It is hot here on an early October day, made more so by the need to wear my mask when other people are around, which many are since it’s a Saturday morning and Covid has closed all but one parking area here on the east side of Pinnacles National Park. We are about ninety minutes south of San Jose, California, in a small group of low mountains between the Salinas Valley and the Central Valley, and despite the hilly terrain, the heat doesn’t vanish even with some elevation gain.

The park, one of the nation’s newest – “upgraded” from a national monument by President Obama in 2013 – isn’t as overtly spectacular as many, especially its brethren here in the Golden State. It lacks the towering granite of Yosemite or the mighty trees of Sequoia. But as with every national park I have ever visited, I am only too happy to be here. Sycamores and oaks provide some shade – although not enough on a day approaching 100 degrees – as I travel the Bench Trail and aptly named Sycamore Trail from the closed visitors center to Bear Gulch, a journey of a bit over five miles round trip.

I am grateful for this mighty shade provider!

My eyes split their time looking down at the trail lest I trip and up at the surrounding mountains, hoping for a glimpse of a California Condor, the largest North American land bird with a ten foot wingspan. Condors were completely extinct in the wild in 1987, but thanks to a successful breeding and reintroduction program, these magnificent avians are now back in their ancestral homes, with 25 here at Pinnacles. They refuse to come out for me, though, so my eyes make do with the rock formations giving the park its name.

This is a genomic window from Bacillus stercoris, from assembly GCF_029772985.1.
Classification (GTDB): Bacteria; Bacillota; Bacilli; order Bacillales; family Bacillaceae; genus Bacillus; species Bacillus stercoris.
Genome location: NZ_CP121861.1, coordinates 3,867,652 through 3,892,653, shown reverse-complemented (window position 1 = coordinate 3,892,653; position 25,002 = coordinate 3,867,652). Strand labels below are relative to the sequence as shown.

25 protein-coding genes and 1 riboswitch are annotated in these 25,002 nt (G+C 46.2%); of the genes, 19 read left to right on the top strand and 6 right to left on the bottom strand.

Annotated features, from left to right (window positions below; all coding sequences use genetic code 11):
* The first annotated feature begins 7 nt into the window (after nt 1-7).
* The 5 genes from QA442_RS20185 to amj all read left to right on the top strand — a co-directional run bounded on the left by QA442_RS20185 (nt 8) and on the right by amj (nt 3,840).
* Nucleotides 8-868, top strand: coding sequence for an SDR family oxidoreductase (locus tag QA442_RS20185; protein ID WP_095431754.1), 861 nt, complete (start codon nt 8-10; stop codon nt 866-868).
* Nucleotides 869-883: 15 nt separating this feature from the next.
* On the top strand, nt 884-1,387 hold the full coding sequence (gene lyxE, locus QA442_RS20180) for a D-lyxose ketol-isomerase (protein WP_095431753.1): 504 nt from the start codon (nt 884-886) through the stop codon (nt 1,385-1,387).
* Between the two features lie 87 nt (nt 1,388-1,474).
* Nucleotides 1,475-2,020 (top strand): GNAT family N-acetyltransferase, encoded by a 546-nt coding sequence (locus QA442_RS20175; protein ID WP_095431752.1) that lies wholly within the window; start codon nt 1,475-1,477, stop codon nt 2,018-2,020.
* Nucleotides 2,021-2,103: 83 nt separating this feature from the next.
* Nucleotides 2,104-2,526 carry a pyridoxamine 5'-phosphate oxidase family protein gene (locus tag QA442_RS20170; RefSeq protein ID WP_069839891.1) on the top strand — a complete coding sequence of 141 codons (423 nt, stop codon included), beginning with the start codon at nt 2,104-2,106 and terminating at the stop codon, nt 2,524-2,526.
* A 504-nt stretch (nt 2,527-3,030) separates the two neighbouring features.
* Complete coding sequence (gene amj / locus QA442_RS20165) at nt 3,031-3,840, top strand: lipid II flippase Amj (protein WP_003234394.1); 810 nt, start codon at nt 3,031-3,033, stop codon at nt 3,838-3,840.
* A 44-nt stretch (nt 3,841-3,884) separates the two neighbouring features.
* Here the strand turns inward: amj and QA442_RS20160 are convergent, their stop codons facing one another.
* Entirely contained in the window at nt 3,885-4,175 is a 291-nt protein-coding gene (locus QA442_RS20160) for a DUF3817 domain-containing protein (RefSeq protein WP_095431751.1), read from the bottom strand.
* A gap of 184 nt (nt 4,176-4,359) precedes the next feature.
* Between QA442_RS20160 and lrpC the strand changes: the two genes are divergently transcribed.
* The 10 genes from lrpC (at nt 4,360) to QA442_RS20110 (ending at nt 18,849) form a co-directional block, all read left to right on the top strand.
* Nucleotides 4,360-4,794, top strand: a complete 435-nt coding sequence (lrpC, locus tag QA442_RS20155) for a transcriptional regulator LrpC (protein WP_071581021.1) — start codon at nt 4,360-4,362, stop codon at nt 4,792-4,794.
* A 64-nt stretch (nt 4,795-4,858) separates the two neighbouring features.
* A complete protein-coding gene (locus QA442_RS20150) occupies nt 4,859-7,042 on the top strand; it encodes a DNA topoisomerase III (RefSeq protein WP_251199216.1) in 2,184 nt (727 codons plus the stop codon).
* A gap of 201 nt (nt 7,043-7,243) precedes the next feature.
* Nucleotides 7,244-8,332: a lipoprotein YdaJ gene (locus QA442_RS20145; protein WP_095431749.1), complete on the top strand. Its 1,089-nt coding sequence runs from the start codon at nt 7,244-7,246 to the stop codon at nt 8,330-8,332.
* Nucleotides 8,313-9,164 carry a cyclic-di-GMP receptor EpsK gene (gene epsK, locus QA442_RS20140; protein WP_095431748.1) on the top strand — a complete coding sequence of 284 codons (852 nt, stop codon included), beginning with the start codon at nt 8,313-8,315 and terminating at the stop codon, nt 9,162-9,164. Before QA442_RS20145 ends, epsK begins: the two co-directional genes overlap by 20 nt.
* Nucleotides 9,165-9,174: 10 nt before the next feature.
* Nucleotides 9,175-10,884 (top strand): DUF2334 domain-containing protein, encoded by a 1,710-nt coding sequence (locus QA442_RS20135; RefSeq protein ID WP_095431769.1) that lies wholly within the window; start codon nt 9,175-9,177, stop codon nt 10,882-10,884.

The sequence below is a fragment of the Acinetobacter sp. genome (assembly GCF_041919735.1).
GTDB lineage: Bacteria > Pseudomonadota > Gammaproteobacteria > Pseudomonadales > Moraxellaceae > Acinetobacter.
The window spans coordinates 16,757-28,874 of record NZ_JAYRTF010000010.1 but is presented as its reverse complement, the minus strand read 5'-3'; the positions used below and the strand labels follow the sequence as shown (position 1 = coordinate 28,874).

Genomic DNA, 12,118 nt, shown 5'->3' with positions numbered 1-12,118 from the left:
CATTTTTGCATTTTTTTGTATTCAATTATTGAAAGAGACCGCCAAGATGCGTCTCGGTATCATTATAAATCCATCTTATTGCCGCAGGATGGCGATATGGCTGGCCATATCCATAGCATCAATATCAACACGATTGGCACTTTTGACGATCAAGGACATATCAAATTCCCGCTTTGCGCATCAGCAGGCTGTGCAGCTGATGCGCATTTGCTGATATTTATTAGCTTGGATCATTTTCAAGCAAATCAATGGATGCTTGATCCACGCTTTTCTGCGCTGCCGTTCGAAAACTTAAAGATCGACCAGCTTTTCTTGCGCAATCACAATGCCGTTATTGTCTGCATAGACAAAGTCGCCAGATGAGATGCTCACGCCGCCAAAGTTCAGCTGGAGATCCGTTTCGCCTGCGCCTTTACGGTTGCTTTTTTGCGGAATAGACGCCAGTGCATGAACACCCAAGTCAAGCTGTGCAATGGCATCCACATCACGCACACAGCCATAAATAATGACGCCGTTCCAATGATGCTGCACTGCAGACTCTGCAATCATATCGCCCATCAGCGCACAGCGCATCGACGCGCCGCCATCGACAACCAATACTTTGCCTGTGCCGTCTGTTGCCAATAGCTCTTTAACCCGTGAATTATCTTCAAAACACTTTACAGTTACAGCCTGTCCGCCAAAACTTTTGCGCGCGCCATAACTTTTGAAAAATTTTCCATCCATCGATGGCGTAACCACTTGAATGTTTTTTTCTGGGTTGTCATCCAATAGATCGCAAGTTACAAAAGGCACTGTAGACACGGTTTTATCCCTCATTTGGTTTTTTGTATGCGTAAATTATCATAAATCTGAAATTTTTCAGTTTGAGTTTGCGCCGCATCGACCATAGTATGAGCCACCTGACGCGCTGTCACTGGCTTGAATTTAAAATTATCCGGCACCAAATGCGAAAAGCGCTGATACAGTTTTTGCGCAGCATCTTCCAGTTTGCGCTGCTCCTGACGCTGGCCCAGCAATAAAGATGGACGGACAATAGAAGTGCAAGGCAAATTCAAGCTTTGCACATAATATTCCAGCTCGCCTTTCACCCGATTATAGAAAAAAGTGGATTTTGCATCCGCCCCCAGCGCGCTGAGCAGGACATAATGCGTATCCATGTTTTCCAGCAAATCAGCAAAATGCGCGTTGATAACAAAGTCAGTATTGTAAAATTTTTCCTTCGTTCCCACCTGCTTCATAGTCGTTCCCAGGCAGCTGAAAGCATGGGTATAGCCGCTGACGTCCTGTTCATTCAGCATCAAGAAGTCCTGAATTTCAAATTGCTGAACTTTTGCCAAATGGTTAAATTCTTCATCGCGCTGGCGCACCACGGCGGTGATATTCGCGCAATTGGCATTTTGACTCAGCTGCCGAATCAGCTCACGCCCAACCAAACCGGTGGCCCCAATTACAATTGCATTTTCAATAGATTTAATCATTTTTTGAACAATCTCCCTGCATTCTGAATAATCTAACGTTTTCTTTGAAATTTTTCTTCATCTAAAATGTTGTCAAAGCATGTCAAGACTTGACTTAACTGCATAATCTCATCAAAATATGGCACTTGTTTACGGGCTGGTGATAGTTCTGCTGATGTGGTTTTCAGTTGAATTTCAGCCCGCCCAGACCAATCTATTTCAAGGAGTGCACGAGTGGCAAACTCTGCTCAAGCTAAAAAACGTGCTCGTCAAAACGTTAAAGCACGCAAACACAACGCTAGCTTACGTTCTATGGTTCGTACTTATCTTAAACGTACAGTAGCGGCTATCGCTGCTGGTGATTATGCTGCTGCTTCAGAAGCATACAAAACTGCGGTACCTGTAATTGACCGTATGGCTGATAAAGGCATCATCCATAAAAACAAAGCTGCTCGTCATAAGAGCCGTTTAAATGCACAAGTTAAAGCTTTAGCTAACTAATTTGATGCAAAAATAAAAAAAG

The Peaks View look at some of Pinnacles’ rock formations

Pinnacles National Park is part of the remains of the ancient Neenach Volcano, which erupted about 23 million years ago near what is now Lancaster, just north of Los Angeles. Sitting on the San Andreas Fault, the dividing line between the North American and Pacific Plates, this portion was carried here, nearly 200 miles to the northwest. Geologic matching of mineral composites found nowhere else leave no doubt about this origin, and provide rock formations unique to this part of California. These formations, popular with climbers, divide the park in two – east and west – with only hiking trails connecting them.

Up the Sycamore Trail you’ll see rock formations like this one.

The movements of Earth’s plates also created one of Pinnacles’ most visited features, talus caves carved into the scree that are home to at least thirteen species of bats. (Note that the caves are closed during Covid, although a couple of nice hikes can take you to cave entrances.)

My journey up the Sycamore Trail takes me through a gulch that still has a bit of water in it here at the end of summer, past some pretty awesome boulders, and toward the pinnacles themselves. Quail, squirrels, and other small animals and birds greet me, but I don’t see any of the larger critters that call the park home. The hike gains some elevation – although not a ton, but for those preferring a smoother albeit less shady walk, the trail runs parallel to a road, which can easily be used since traffic is forbidden in the park right now outside of official vehicles.

I am a rock star!

Both sides of Pinnacles National Park are currently open as of this writing, but the east side has much more to see and do for those who aren’t interested in scaling the more sheet rock surfaces of the west entrance. During peak – and non-Covid – season, the park operates a shuttle on the east side, but right now it is simply an open parking lot near the visitors center. On the plus side, admission is currently free! Make sure to bring sun screen, bug spray (flies are out in force around the camp grounds), comfortable closed-toed shoes, and plenty of water as water stations are rare.

More nice views!

Pinnacles National Park isn’t the most breathtaking in the system, but it’s a lovely day trip from San Jose, and a worthy visit for anyone traveling between Northern and Southern California. Enjoy some cool rock formations, mighty oak trees, and hope for a glimpse of a condor as you walk through this ancient volcano.

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